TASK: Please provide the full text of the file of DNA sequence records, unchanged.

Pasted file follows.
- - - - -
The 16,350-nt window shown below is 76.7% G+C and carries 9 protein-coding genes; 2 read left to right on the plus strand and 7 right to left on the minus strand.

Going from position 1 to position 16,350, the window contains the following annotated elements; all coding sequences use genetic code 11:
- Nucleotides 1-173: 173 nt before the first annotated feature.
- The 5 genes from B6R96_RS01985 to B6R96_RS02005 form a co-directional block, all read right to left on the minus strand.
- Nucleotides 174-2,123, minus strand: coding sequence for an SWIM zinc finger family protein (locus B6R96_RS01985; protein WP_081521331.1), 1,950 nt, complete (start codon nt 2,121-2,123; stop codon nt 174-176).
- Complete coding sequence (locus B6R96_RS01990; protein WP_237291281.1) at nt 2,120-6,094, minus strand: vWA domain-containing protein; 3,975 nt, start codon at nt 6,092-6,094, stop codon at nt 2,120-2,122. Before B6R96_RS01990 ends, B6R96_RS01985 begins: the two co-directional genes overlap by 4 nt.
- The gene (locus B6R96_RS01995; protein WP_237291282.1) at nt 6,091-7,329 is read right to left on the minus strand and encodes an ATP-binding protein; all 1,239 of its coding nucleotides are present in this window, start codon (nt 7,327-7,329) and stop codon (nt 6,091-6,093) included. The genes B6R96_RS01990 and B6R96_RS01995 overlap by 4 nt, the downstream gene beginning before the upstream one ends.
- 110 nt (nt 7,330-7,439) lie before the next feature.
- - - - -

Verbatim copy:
The 16,350-nt window shown below is 76.7% G+C and carries 9 protein-coding genes; 2 read left to right on the plus strand and 7 right to left on the minus strand.

Going from position 1 to position 16,350, the window contains the following annotated elements; all coding sequences use genetic code 11:
- Nucleotides 1-173: 173 nt before the first annotated feature.
- The 5 genes from B6R96_RS01985 to B6R96_RS02005 form a co-directional block, all read right to left on the minus strand.
- Nucleotides 174-2,123, minus strand: coding sequence for an SWIM zinc finger family protein (locus B6R96_RS01985; protein WP_081521331.1), 1,950 nt, complete (start codon nt 2,121-2,123; stop codon nt 174-176).
- Complete coding sequence (locus B6R96_RS01990; protein WP_237291281.1) at nt 2,120-6,094, minus strand: vWA domain-containing protein; 3,975 nt, start codon at nt 6,092-6,094, stop codon at nt 2,120-2,122. Before B6R96_RS01990 ends, B6R96_RS01985 begins: the two co-directional genes overlap by 4 nt.
- The gene (locus B6R96_RS01995; protein WP_237291282.1) at nt 6,091-7,329 is read right to left on the minus strand and encodes an ATP-binding protein; all 1,239 of its coding nucleotides are present in this window, start codon (nt 7,327-7,329) and stop codon (nt 6,091-6,093) included. The genes B6R96_RS01990 and B6R96_RS01995 overlap by 4 nt, the downstream gene beginning before the upstream one ends.
- 110 nt (nt 7,330-7,439) lie before the next feature.